The Gogebic Range

The following  excerpt came from a book authored by Monsignor Peter Oberto - (History and census of the Italian immigrants from the seven towns of the Asiago Plateau on the Gogebic Range of Michigan and Wisconsin)

On the other side of the Atlantic Ocean in the United States, Raphael Pompelly discovered iron ore in the Upper Peninsula of Michigan at Newport Hill on October 8, 1871. This led to the development of the Gogebic Range in Michigan and Wisconsin. During the 1880s a new process for making steel had been found and steel manufacturing centers were developed at Chicago, Cleveland, and Milwaukee, where iron ore was brought in by ships from the newly discovered ore mines on the Gogebic Range.

The first railroad was extended to Ironwood from the steel manufacturing districts to bring in mining machinery about 1884. The Gogebic Range began to be populated in 1885. Ironwood became a village on September 2, 1887 and was devastated by a fire on September 17,1887. On April 8, 1889 Ironwood became a city and shortly afterward was connected to Chicago via Milwaukee by the Chicago and North Western Railway. The Panic of 1893 closed mines and there was an extensive epidemic of typhoid fever. On March 11,1907 Erwin Township was created out of Ironwood Township. East Ayer Street, known as the "old county road," was the only road that connected Ironwood and Hurley with Bessemer and Wakefield. Near the Newport Mine (Newport Location and Jesseville), the Bonnie Mine (Bonnie Location in Irwin Township), the Purtain Mine (Yale Location) and the Ironton Mine (Bessemer) was where most of the immigrants from the Asiago Plateau settled.

More than 2000 immigrants from the plateau arrived at Ellis Island in the Port of New York and even more from other smaller U.S. ports as well as through Canada and Mexico from 1890 to 1924. Many left from the Port of Le Harve, France. This was a sad period in the history of the plateau. Families and mends were separated; many never to see each other nor the land and mountains of the plateau again. The former railroad station at the town of Asiago, built in 1909, was the point of departure for many immigrants from the plateau. A bronze statue on the left side of the railroad station was erected some years ago to commemorate this exodus.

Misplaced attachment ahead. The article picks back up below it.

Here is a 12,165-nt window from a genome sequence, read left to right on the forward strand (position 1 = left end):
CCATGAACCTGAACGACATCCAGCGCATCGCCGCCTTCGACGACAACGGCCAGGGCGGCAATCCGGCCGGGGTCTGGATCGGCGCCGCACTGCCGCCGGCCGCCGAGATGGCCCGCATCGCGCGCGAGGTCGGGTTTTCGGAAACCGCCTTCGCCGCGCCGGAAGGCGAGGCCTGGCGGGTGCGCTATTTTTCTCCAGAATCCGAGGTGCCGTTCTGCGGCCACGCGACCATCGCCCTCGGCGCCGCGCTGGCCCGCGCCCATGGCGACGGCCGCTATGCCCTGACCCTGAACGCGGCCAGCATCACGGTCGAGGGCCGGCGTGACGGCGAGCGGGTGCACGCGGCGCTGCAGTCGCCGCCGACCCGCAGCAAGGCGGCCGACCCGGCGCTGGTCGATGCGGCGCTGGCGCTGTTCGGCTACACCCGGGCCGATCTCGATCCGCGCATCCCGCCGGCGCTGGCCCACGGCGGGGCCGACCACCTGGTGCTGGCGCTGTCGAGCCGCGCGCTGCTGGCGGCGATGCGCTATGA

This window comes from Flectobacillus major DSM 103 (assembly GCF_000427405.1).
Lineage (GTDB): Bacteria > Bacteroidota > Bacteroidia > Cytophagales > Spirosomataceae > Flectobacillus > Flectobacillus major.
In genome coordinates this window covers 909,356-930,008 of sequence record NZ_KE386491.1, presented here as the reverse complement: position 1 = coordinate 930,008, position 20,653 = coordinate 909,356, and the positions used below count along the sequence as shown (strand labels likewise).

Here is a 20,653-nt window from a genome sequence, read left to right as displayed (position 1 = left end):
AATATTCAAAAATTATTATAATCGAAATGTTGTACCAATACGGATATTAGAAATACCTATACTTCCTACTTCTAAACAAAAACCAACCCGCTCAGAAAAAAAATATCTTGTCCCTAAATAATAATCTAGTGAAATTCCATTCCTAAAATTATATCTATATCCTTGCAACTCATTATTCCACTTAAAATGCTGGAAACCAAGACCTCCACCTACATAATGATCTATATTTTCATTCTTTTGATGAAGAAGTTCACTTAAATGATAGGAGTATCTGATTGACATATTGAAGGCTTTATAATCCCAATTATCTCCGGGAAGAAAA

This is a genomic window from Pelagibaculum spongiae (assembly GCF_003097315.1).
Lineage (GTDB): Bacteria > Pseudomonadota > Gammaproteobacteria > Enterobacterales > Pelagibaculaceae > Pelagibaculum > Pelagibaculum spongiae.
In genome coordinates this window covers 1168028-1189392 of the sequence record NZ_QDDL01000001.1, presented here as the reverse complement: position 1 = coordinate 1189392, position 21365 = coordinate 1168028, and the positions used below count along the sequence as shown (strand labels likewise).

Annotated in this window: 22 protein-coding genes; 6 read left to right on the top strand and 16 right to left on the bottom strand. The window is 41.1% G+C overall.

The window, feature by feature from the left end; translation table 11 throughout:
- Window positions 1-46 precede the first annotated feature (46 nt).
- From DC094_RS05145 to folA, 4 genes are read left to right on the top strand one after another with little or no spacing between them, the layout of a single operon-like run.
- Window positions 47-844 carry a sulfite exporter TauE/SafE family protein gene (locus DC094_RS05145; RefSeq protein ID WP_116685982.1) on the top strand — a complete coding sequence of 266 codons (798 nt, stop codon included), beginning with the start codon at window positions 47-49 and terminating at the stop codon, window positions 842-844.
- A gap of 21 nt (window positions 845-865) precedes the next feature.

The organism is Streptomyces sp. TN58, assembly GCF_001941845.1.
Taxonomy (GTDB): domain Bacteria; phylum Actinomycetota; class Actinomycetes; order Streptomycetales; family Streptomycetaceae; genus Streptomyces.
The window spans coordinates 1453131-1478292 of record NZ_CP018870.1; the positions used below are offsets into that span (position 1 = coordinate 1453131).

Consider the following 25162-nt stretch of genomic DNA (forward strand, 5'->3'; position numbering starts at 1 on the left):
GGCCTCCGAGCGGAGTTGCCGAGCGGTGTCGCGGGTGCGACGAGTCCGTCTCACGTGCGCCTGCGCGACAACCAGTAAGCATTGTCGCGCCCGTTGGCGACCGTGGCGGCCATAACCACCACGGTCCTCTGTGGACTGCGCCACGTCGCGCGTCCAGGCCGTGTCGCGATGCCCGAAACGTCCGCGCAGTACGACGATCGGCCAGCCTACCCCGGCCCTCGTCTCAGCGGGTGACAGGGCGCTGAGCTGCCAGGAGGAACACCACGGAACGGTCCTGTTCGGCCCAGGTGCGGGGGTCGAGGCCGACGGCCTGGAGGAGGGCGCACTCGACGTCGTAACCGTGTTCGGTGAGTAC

About 464 immigrants made their journey from the plateau to the Gogebic Range between 1890 and 1924. Those that were definitely born on the Asiago Plateau were 227 adults plus 27 children equaling 254 people. Most of these people-approximately 96 families-stayed and raised their families and died on the Gogebic Range. There were 49 boarders living with some of these families. Most of these boarders and a few families either returned to Italy or settled in Detroit or Chicago or some other smaller city.

There were also 193 adults plus 17 children equaling 210 people born in Italy. Many of them were boarders - 86 immigrants - and 42 families that settled on the Gogebic Range for only a few years and for that reason information about them is scarce. There is a high probability that these immigrants came from the Asiago Plateau. Their last names were Rigoni, Passuello, Stella, Pertile, Carli, Basso, Pesavento, Forte, Longhini, Guzzo, Frigo, etc. They spoke the same language, the Venetian dialect, which was distinct from other dialects of Italy and lived with families born on the plateau. People usually immigrated to areas of the Upper Peninsula where others from the same area of Italy had gone. For example, many from Lucca, Italy settled at Hancock, Michigan. Southern Italians from the town of Simbrio in Calabria settled in Ishpeming, Michigan. Those from the Bergamo area north of Milan, Italy settled in Negaunee, Michigan. This was a pattern also found in other parts of the United States.


 Last updated 03/12/13 - (c)2007 - Barth Cunico - All rights reserved